A point was made by Theo Walcott in Gelsenkirchen on Tuesday night but Arsene Wenger will be rather more concerned by the two his Arsenal team subsequently dropped.
With Arsenal having led 2-0, thanks in part to a goal from returning contract rebel Walcott, the brittle self-belief of the players was again evident as they subsequently wilted under sustained Schalke pressure.
Ultimately, though, there will also have been some relief at the final 2-2 scoreline, a result that still leaves Arsenal sandwiched between Schalke and Olympiakos at the top of a congested Champions League Group B table.
After being beaten with such ease on Saturday by Manchester United, Wenger made the two changes that most supporters would have been hoping for. Out went Andre Santos and Aaron Ramsey, with Laurent Koscielny and Theo Walcott respectively adding pace to both the front and back of the team. Santos had apologised to his team-mates for bizarrely swapping shirts with Robin van Persie at half-time of Arsenal's 2-1 defeat against Manchester United on Saturday but the decision to omit him was made on purely footballing grounds.
In the corresponding fixture two weeks ago, Santos had been horribly exposed at left-back by Atsuto Uchida and Jefferson Farfan. In an attempt to stabilise that area of the pitch, Wenger shuffled captain Thomas Vermaelen to left-back and reunited Koscielny with Per Mertesacker at centre-back.
The tactic had little initial success in negating Uchida and Farfan, with Schalke pinning Arsenal inside their own half and creating three clear chances in the opening 12 minutes. From Farfan's corner, Benedikt Howedes was permitted space inside the Arsenal penalty area but headed narrowly over.
Ibrahim Afellay, a transfer target of Arsenal, looked full of confidence in the early stages, testing goalkeeper Vito Mannone with a powerful shot low to his right.
Schalke's third opportunity to take the lead arrived after Walcott had been dispossessed deep in the German club's half. Four quick passes followed, with Klaas-Jan Huntelaar cleverly teeing up Christian Fuchs, only for his shot to be blocked by Mikel Arteta.
With Arsenal still apparently just trying to survive Schalke's initial storm, the game turned on two crucial moments. Uchida, who had been so effective at right-back, pulled up injured and had to be replaced, depriving Schalke of one of their main attacking outlets.
Roman Neustadter also then committed a dreadful individual error, misdirecting an attempted headed clearance that inadvertently put Giroud clear on goal. The France striker hesitated with the goal at his mercy. Walcott, though, was following up and, with the ball cannoning off Unnerstall and into his path, he calmly put Arsenal into the lead.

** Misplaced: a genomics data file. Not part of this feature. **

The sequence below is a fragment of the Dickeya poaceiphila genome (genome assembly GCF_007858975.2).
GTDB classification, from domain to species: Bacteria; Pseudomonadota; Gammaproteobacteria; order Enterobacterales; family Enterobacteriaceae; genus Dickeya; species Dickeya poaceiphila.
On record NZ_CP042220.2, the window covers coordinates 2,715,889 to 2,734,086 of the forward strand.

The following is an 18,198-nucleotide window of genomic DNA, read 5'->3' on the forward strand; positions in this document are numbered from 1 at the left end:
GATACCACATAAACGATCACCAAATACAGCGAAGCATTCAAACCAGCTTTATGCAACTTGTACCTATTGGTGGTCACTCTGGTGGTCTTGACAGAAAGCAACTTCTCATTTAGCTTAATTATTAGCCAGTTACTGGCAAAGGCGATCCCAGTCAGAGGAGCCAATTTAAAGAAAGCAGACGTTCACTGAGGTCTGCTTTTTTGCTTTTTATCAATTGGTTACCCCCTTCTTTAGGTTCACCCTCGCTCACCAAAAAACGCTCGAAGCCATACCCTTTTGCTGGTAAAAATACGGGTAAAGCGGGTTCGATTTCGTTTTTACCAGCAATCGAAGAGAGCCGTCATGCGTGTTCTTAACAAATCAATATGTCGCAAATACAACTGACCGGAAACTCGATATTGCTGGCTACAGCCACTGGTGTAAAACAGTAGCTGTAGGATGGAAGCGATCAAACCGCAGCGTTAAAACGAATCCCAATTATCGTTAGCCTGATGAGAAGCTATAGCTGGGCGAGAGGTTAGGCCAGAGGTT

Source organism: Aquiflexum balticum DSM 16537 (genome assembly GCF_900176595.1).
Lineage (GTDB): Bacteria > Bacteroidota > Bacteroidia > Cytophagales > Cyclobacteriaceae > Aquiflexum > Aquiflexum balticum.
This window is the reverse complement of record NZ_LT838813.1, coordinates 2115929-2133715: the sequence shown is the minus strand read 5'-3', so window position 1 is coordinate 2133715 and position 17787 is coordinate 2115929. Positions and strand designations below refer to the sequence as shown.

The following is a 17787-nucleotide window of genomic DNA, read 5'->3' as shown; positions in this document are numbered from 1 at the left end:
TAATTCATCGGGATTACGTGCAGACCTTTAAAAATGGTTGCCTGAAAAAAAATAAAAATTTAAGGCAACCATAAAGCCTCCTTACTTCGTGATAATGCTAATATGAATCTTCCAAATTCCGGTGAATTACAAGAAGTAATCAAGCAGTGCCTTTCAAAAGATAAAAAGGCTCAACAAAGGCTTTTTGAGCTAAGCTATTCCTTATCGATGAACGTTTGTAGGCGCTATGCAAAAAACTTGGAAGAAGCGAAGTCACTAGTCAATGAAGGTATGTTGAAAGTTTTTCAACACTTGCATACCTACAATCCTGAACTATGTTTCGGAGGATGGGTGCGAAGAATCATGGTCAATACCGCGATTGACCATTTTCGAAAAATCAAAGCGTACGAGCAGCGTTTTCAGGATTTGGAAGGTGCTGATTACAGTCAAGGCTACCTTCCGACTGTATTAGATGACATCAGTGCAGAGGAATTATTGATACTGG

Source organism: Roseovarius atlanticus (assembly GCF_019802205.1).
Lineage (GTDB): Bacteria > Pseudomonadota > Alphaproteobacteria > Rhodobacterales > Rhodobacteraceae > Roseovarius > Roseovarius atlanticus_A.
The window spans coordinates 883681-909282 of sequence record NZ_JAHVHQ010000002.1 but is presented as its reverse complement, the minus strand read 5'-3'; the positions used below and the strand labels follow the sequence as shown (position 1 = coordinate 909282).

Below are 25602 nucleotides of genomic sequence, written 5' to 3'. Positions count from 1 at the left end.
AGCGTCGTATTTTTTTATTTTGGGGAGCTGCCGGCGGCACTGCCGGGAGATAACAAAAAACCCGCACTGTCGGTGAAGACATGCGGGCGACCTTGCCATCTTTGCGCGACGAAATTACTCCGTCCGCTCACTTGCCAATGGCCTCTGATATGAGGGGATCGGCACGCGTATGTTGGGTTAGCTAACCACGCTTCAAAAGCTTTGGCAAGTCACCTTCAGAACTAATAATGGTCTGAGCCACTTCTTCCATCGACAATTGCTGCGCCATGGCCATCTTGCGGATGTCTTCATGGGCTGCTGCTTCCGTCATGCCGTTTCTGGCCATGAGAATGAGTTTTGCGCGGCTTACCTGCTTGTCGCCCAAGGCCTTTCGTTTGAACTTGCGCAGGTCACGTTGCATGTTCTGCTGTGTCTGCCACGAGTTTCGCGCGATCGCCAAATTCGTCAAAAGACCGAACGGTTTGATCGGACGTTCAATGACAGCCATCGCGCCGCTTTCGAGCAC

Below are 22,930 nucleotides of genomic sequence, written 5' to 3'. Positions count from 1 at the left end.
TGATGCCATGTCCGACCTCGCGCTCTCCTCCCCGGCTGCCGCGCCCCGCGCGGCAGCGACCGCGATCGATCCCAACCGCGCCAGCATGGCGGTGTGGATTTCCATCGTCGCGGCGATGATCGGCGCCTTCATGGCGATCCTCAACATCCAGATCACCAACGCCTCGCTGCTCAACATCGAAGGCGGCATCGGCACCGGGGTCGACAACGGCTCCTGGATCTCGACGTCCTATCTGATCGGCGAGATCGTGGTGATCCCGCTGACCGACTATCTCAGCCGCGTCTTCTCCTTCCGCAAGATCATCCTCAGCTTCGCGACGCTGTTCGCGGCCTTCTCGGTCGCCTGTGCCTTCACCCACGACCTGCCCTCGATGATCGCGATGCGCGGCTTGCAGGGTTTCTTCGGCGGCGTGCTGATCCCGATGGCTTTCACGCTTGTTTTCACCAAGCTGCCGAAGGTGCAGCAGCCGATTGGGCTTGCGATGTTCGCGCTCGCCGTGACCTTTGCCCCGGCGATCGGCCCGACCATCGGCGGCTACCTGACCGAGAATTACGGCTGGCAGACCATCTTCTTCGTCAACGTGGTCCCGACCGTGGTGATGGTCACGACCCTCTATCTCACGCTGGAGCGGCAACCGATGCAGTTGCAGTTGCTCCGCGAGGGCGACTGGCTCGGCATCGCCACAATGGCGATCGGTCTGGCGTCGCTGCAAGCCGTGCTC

Arsenal looked like a huge weight had been removed from their shoulders and, eight minutes later, found the attacking fluency that has so defined the past 16 years under Wenger. Giroud dropped deep to collect Jack Wilshere's pass and then released Lukas Podolski wide on the left. The German delivered a precise return cross. Giroud had timed his run perfectly and, in evading Joel Matip, clinically produced Arsenal's first headed goal of the season.
Schalke, the Champions League semi-finalists in 2011, responded strongly and placed Arsenal under further sustained pressure. Farfan remained a persistent threat but, when he wasted one excellent chance in the 42nd minute, it appeared that Arsenal would survive unscathed until half-time.
Walcott, though, lost possession with just seconds of the half remaining, allowing Schalke to mount a rapid counter-attack that ended with Lewis Holtby heading into the path of Huntelaar. Mertesacker had been dragged out of position, allowing Huntelaar to punish the mistake with the sort of deadly finish that made him the Bundesliga's leading scorer last season.
As the two teams entered the tunnel, Wenger approached Nicola Rizzola, the Italian referee, to complain furiously that Walcott had been fouled in the lead up to the goal.
Wenger had further cause for concern at the beginning of the second half when Wilshere went down clutching his ankle. The England midfielder initially looked in considerable pain, prompting fears of a setback on his return to fitness following 14 months out.
Treatment followed and, to the relief of a vocal away contingent, he got back to his feet and resumed the game. Wilshere, though, appeared jaded and, with Schalke threatening to overrun Arsenal's midfield, a flurry of further chances followed. Arsenal surviving a loud penalty appeal as Neustadter's shot was driven towards the arm of Mertesacker.
Further last-gasp defending was then required when Arteta, who was guarding Arsenal's post from a Schalke corner, blocked Marco Hoger's shot.
An equaliser was becoming inevitable and, shortly after Holtby had forced another save from Mannone, the pressure eventually told. The weakness to Arsenal's left was again evident as Farfan drifted into a huge swathe of space on the edge of the penalty area. He opted for power rather than precision and, in smashing his shot across the Arsenal six-yard box, Vermaelen was unable to control his attempted clearance and the ball was deflected past Mannone and into the goal.
Schalke had most of the subsequent chances to secure victory but the best opportunity fell to Walcott in the final seconds of the match.
His pace had got him behind the Schalke defence but his shot was blocked by the legs of Unnerstall.